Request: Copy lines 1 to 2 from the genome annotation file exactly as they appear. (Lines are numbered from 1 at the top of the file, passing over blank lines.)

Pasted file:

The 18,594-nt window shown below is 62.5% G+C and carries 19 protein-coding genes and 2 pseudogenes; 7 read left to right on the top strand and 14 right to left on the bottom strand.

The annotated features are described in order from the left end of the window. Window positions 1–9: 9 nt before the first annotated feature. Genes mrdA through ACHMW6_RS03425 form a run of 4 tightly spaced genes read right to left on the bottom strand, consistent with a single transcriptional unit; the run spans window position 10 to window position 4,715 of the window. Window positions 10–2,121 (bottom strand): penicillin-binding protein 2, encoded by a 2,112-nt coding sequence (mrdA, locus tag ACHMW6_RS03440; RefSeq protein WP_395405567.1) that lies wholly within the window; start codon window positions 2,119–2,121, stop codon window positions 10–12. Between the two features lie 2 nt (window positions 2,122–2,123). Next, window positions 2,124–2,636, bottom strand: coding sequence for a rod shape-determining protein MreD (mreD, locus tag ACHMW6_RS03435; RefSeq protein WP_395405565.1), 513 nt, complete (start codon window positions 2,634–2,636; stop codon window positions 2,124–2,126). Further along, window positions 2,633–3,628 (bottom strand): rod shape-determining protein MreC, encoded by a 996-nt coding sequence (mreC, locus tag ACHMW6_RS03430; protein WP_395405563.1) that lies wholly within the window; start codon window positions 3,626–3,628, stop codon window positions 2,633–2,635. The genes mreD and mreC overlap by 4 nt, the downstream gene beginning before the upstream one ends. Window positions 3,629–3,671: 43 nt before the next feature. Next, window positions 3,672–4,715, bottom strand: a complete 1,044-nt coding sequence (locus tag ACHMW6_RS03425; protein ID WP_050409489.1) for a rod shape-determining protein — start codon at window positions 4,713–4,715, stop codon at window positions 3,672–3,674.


The 18,594-nt window shown below is 62.5% G+C and carries 19 protein-coding genes and 2 pseudogenes; 7 read left to right on the top strand and 14 right to left on the bottom strand.

The annotated features are described in order from the left end of the window. Window positions 1–9: 9 nt before the first annotated feature. Genes mrdA through ACHMW6_RS03425 form a run of 4 tightly spaced genes read right to left on the bottom strand, consistent with a single transcriptional unit; the run spans window position 10 to window position 4,715 of the window. Window positions 10–2,121 (bottom strand): penicillin-binding protein 2, encoded by a 2,112-nt coding sequence (mrdA, locus tag ACHMW6_RS03440; RefSeq protein WP_395405567.1) that lies wholly within the window; start codon window positions 2,119–2,121, stop codon window positions 10–12. Between the two features lie 2 nt (window positions 2,122–2,123). Next, window positions 2,124–2,636, bottom strand: coding sequence for a rod shape-determining protein MreD (mreD, locus tag ACHMW6_RS03435; RefSeq protein WP_395405565.1), 513 nt, complete (start codon window positions 2,634–2,636; stop codon window positions 2,124–2,126). Further along, window positions 2,633–3,628 (bottom strand): rod shape-determining protein MreC, encoded by a 996-nt coding sequence (mreC, locus tag ACHMW6_RS03430; protein WP_395405563.1) that lies wholly within the window; start codon window positions 3,626–3,628, stop codon window positions 2,633–2,635. The genes mreD and mreC overlap by 4 nt, the downstream gene beginning before the upstream one ends. Window positions 3,629–3,671: 43 nt before the next feature. Next, window positions 3,672–4,715, bottom strand: a complete 1,044-nt coding sequence (locus tag ACHMW6_RS03425; protein ID WP_050409489.1) for a rod shape-determining protein — start codon at window positions 4,713–4,715, stop codon at window positions 3,672–3,674.